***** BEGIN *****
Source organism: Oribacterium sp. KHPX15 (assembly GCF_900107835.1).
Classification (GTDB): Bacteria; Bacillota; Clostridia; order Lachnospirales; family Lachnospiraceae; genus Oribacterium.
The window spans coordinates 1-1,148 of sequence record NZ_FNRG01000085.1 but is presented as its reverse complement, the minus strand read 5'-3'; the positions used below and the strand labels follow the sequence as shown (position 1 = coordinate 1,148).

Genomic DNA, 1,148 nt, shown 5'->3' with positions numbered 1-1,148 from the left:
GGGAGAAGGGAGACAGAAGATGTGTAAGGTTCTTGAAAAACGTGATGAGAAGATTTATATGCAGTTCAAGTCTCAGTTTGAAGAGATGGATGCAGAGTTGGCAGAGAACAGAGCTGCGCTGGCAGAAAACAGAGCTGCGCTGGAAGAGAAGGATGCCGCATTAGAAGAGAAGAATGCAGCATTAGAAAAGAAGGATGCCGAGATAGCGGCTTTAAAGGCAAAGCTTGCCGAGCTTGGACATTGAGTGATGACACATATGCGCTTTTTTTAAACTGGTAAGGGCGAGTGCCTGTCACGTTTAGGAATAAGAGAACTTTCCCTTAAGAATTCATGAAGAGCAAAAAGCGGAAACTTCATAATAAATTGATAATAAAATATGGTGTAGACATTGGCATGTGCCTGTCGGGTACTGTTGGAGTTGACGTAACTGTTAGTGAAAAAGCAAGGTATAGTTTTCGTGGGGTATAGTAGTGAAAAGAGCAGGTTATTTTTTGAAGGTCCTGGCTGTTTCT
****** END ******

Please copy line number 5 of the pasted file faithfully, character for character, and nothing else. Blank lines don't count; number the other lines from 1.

GGGAGAAGGGAGACAGAAGATGTGTAAGGTTCTTGAAAAACGTGATGAGAAGATTTATATGCAGTTCAAGTCTCAGTTTGAAGAGATGGATGCAGAGTTGGCAGAGAACAGAGCTGCGCTGGCAGAAAACAGAGCTGCGCTGGAAGAGAAGGATGCCGCATTAGAAGAGAAGAATGCAGCATTAGAAAAGAAGGATGCCGAGATAGCGGCTTTAAAGGCAAAGCTTGCCGAGCTTGGACATTGAGTGATGACACATATGCGCTTTTTTTAAACTGGTAAGGGCGAGTGCCTGTCACGTTTAGGAATAAGAGAACTTTCCCTTAAGAATTCATGAAGAGCAAAAAGCGGAAACTTCATAATAAATTGATAATAAAATATGGTGTAGACATTGGCATGTGCCTGTCGGGTACTGTTGGAGTTGACGTAACTGTTAGTGAAAAAGCAAGGTATAGTTTTCGTGGGGTATAGTAGTGAAAAGAGCAGGTTATTTTTTGAAGGTCCTGGCTGTTTCT